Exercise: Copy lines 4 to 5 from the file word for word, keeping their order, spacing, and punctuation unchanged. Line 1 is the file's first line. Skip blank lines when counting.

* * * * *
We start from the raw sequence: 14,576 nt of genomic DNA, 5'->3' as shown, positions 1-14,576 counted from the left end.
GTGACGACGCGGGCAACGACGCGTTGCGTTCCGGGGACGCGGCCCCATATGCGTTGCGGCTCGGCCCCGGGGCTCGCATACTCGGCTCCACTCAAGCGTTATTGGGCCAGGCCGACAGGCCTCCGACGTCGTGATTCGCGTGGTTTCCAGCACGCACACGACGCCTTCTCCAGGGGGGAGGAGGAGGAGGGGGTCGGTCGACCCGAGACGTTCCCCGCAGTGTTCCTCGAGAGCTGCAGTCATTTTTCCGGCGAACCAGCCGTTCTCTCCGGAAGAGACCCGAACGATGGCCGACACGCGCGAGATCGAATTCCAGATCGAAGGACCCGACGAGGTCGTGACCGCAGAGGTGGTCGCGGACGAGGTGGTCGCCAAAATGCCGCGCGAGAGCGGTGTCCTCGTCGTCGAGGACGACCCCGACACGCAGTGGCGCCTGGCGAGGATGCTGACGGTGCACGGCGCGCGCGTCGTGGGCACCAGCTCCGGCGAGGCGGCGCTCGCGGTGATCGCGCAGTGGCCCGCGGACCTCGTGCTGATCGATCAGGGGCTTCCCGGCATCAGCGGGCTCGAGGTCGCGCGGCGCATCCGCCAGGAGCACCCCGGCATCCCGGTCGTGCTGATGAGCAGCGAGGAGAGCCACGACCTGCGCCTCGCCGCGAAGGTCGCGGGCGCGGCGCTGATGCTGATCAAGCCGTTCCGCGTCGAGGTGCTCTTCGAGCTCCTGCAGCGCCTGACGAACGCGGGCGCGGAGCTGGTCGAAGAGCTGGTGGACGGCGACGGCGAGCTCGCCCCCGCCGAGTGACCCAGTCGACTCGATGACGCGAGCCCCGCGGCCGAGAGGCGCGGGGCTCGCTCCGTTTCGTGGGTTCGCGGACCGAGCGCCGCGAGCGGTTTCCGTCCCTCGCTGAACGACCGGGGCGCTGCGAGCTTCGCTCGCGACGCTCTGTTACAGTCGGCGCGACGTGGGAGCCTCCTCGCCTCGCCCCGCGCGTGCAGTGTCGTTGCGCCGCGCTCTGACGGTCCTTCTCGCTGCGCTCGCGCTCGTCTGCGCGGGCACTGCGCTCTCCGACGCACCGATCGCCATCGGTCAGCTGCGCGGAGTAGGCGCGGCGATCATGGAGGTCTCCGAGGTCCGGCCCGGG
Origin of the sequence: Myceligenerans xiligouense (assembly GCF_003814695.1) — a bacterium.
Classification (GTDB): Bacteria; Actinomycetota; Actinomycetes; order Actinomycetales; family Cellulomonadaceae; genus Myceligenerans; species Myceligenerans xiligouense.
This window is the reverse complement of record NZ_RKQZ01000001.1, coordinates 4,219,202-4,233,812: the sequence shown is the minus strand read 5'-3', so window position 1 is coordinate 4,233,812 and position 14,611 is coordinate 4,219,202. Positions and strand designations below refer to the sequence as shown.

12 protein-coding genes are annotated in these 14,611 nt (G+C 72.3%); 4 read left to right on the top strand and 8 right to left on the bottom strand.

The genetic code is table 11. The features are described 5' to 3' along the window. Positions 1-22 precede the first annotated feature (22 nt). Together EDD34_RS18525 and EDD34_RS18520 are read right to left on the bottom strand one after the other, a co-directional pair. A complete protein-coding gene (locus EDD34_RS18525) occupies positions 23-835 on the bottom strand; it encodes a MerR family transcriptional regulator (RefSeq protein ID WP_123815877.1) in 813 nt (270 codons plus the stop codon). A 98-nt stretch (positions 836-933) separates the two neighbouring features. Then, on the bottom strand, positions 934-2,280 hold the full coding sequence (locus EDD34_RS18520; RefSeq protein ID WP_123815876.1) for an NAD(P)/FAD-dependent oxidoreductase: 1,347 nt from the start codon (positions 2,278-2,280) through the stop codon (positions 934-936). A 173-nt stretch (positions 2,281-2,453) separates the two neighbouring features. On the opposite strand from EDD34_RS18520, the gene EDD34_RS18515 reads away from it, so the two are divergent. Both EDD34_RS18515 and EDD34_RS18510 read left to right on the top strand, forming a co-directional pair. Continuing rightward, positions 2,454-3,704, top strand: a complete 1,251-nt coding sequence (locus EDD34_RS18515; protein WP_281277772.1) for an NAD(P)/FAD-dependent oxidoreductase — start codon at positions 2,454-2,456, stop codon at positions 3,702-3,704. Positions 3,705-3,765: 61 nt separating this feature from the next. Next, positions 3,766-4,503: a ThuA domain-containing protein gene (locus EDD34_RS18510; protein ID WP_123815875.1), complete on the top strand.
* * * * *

Classification (GTDB): Bacteria; Actinomycetota; Actinomycetes; order Actinomycetales; family Cellulomonadaceae; genus Myceligenerans; species Myceligenerans xiligouense.
This window is the reverse complement of record NZ_RKQZ01000001.1, coordinates 4,219,202-4,233,812: the sequence shown is the minus strand read 5'-3', so window position 1 is coordinate 4,233,812 and position 14,611 is coordinate 4,219,202. Positions and strand designations below refer to the sequence as shown.